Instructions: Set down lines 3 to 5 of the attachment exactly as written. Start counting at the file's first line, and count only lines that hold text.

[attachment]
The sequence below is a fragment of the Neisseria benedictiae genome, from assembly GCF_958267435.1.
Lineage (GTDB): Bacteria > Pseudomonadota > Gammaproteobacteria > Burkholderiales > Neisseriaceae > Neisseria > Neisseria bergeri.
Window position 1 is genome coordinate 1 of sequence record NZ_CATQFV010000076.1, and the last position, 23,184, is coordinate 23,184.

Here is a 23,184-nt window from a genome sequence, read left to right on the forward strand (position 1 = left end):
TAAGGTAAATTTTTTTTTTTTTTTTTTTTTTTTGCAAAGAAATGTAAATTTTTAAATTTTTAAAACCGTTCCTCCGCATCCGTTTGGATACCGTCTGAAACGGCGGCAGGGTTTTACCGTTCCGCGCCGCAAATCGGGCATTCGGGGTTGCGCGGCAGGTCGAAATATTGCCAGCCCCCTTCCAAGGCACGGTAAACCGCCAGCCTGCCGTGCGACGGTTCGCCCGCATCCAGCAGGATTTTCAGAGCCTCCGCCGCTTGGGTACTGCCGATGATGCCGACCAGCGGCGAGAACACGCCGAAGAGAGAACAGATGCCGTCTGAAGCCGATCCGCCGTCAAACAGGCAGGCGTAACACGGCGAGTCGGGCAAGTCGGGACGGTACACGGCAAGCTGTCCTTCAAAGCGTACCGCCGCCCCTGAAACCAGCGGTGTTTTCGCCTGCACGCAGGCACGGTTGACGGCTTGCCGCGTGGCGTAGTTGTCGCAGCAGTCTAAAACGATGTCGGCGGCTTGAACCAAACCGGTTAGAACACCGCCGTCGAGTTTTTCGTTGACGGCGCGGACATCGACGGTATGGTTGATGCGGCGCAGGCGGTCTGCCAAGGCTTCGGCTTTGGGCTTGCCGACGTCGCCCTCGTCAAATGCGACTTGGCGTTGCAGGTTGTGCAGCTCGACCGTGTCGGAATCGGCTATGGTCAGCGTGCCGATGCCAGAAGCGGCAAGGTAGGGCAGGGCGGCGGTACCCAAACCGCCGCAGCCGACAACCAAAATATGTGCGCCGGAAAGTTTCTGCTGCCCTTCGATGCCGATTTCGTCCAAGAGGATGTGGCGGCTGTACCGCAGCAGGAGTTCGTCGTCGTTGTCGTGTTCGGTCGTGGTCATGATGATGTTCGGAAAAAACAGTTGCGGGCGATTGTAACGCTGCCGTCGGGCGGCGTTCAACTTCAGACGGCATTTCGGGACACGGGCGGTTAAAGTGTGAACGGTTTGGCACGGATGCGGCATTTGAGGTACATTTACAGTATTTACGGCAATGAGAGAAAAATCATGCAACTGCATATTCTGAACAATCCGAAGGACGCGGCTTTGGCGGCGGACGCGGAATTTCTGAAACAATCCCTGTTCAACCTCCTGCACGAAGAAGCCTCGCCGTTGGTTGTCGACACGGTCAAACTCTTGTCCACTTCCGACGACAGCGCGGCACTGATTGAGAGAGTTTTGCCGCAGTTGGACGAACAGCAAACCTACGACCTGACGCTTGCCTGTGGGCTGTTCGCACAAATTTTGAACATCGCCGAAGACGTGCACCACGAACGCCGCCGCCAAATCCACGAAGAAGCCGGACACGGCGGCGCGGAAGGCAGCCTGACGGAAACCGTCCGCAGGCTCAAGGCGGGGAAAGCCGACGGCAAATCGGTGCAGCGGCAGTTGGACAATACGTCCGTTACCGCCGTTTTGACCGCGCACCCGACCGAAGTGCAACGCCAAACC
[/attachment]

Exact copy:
Window position 1 is genome coordinate 1 of sequence record NZ_CATQFV010000076.1, and the last position, 23,184, is coordinate 23,184.

Here is a 23,184-nt window from a genome sequence, read left to right on the forward strand (position 1 = left end):
TAAGGTAAATTTTTTTTTTTTTTTTTTTTTTTTGCAAAGAAATGTAAATTTTTAAATTTTTAAAACCGTTCCTCCGCATCCGTTTGGATACCGTCTGAAACGGCGGCAGGGTTTTACCGTTCCGCGCCGCAAATCGGGCATTCGGGGTTGCGCGGCAGGTCGAAATATTGCCAGCCCCCTTCCAAGGCACGGTAAACCGCCAGCCTGCCGTGCGACGGTTCGCCCGCATCCAGCAGGATTTTCAGAGCCTCCGCCGCTTGGGTACTGCCGATGATGCCGACCAGCGGCGAGAACACGCCGAAGAGAGAACAGATGCCGTCTGAAGCCGATCCGCCGTCAAACAGGCAGGCGTAACACGGCGAGTCGGGCAAGTCGGGACGGTACACGGCAAGCTGTCCTTCAAAGCGTACCGCCGCCCCTGAAACCAGCGGTGTTTTCGCCTGCACGCAGGCACGGTTGACGGCTTGCCGCGTGGCGTAGTTGTCGCAGCAGTCTAAAACGATGTCGGCGGCTTGAACCAAACCGGTTAGAACACCGCCGTCGAGTTTTTCGTTGACGGCGCGGACATCGACGGTATGGTTGATGCGGCGCAGGCGGTCTGCCAAGGCTTCGGCTTTGGGCTTGCCGACGTCGCCCTCGTCAAATGCGACTTGGCGTTGCAGGTTGTGCAGCTCGACCGTGTCGGAATCGGCTATGGTCAGCGTGCCGATGCCAGAAGCGGCAAGGTAGGGCAGGGCGGCGGTACCCAAACCGCCGCAGCCGACAACCAAAATATGTGCGCCGGAAAGTTTCTGCTGCCCTTCGATGCCGATTTCGTCCAAGAGGATGTGGCGGCTGTACCGCAGCAGGAGTTCGTCGTCGTTGTCGTGTTCGGTCGTGGTCATGATGATGTTCGGAAAAAACAGTTGCGGGCGATTGTAACGCTGCCGTCGGGCGGCGTTCAACTTCAGACGGCATTTCGGGACACGGGCGGTTAAAGTGTGAACGGTTTGGCACGGATGCGGCATTTGAGGTACATTTACAGTATTTACGGCAATGAGAGAAAAATCATGCAACTGCATATTCTGAACAATCCGAAGGACGCGGCTTTGGCGGCGGACGCGGAATTTCTGAAACAATCCCTGTTCAACCTCCTGCACGAAGAAGCCTCGCCGTTGGTTGTCGACACGGTCAAACTCTTGTCCACTTCCGACGACAGCGCGGCACTGATTGAGAGAGTTTTGCCGCAGTTGGACGAACAGCAAACCTACGACCTGACGCTTGCCTGTGGGCTGTTCGCACAAATTTTGAACATCGCCGAAGACGTGCACCACGAACGCCGCCGCCAAATCCACGAAGAAGCCGGACACGGCGGCGCGGAAGGCAGCCTGACGGAAACCGTCCGCAGGCTCAAGGCGGGGAAAGCCGACGGCAAATCGGTGCAGCGGCAGTTGGACAATACGTCCGTTACCGCCGTTTTGACCGCGCACCCGACCGAAGTGCAACGCCAAACC